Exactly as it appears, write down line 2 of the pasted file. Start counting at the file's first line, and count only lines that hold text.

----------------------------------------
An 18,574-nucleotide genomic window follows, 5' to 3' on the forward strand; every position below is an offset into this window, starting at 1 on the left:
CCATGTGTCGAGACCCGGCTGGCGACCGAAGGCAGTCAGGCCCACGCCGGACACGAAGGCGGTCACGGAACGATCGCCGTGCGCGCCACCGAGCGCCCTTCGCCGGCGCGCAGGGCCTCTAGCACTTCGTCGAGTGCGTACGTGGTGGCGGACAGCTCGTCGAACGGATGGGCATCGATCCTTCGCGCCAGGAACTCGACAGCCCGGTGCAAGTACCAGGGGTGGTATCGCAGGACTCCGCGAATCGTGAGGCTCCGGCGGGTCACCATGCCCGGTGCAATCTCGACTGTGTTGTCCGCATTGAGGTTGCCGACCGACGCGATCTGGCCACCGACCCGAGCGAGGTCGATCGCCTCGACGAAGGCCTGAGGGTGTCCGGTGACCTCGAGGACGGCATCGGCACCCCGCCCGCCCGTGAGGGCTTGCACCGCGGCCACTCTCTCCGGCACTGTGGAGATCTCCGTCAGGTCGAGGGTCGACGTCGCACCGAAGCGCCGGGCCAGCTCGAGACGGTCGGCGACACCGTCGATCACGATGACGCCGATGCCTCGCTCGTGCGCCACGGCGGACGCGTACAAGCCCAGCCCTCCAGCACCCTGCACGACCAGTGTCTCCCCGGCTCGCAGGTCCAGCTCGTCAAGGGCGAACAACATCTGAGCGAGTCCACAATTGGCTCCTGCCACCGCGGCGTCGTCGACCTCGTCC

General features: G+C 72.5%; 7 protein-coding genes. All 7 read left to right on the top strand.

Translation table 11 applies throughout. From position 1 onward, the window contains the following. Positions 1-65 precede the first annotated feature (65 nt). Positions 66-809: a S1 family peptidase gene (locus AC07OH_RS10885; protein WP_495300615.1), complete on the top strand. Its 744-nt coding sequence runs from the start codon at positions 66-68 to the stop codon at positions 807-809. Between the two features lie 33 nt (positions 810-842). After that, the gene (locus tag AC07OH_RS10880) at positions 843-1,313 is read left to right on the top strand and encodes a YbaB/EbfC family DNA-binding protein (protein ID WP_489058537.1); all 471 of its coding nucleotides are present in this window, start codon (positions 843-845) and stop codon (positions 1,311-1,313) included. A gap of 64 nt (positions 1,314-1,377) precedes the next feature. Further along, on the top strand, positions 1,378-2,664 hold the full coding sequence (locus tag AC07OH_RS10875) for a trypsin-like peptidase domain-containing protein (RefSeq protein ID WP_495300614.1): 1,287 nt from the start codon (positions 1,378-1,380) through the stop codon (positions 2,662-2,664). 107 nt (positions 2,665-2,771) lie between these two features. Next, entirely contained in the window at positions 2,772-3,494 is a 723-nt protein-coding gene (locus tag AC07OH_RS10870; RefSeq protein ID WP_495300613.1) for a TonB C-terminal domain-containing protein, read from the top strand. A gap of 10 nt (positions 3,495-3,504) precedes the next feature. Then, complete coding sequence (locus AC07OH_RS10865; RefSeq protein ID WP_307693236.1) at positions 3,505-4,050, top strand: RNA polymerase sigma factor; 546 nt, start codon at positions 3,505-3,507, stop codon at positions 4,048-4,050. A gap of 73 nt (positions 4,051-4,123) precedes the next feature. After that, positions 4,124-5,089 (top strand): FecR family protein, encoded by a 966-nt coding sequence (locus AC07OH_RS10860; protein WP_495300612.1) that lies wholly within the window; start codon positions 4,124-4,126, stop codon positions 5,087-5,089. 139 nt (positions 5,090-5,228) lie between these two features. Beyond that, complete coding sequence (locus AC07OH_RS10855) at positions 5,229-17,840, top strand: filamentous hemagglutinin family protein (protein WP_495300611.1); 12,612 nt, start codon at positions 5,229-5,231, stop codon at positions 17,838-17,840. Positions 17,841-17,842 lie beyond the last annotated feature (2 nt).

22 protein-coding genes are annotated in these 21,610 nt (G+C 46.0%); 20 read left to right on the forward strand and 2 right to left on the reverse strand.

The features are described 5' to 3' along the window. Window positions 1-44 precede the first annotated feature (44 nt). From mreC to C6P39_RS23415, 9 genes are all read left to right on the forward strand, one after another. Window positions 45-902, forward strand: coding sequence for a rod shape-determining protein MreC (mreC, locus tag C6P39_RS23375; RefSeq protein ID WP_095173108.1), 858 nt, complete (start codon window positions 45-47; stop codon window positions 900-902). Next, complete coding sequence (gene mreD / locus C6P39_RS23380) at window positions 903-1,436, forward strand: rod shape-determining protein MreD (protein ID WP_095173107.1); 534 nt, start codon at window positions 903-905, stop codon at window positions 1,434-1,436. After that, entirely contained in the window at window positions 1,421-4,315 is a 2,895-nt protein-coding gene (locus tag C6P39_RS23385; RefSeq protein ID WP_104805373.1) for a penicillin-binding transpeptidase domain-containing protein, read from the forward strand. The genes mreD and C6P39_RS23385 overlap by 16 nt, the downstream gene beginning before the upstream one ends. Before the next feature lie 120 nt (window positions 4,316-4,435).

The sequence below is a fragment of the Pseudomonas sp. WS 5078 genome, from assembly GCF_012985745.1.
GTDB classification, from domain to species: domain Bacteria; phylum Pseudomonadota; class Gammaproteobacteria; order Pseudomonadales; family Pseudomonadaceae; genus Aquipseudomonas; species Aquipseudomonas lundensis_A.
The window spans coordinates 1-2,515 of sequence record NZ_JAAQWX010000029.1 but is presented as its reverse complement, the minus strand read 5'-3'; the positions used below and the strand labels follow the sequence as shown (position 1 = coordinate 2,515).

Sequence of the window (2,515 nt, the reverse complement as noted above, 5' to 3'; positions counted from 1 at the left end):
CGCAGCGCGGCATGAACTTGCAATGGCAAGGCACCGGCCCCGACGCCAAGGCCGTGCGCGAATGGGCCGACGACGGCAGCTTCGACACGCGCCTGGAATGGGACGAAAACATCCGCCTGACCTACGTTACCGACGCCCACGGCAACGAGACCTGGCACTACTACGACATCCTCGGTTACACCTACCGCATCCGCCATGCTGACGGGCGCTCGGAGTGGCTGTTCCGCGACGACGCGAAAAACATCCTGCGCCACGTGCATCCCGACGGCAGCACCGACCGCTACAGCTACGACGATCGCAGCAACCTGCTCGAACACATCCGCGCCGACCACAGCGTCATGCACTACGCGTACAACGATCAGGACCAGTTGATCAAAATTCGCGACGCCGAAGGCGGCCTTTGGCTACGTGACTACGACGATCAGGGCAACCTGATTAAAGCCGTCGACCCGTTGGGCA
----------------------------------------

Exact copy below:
CCATGTGTCGAGACCCGGCTGGCGACCGAAGGCAGTCAGGCCCACGCCGGACACGAAGGCGGTCACGGAACGATCGCCGTGCGCGCCACCGAGCGCCCTTCGCCGGCGCGCAGGGCCTCTAGCACTTCGTCGAGTGCGTACGTGGTGGCGGACAGCTCGTCGAACGGATGGGCATCGATCCTTCGCGCCAGGAACTCGACAGCCCGGTGCAAGTACCAGGGGTGGTATCGCAGGACTCCGCGAATCGTGAGGCTCCGGCGGGTCACCATGCCCGGTGCAATCTCGACTGTGTTGTCCGCATTGAGGTTGCCGACCGACGCGATCTGGCCACCGACCCGAGCGAGGTCGATCGCCTCGACGAAGGCCTGAGGGTGTCCGGTGACCTCGAGGACGGCATCGGCACCCCGCCCGCCCGTGAGGGCTTGCACCGCGGCCACTCTCTCCGGCACTGTGGAGATCTCCGTCAGGTCGAGGGTCGACGTCGCACCGAAGCGCCGGGCCAGCTCGAGACGGTCGGCGACACCGTCGATCACGATGACGCCGATGCCTCGCTCGTGCGCCACGGCGGACGCGTACAAGCCCAGCCCTCCAGCACCCTGCACGACCAGTGTCTCCCCGGCTCGCAGGTCCAGCTCGTCAAGGGCGAACAACATCTGAGCGAGTCCACAATTGGCTCCTGCCACCGCGGCGTCGTCGACCTCGTCC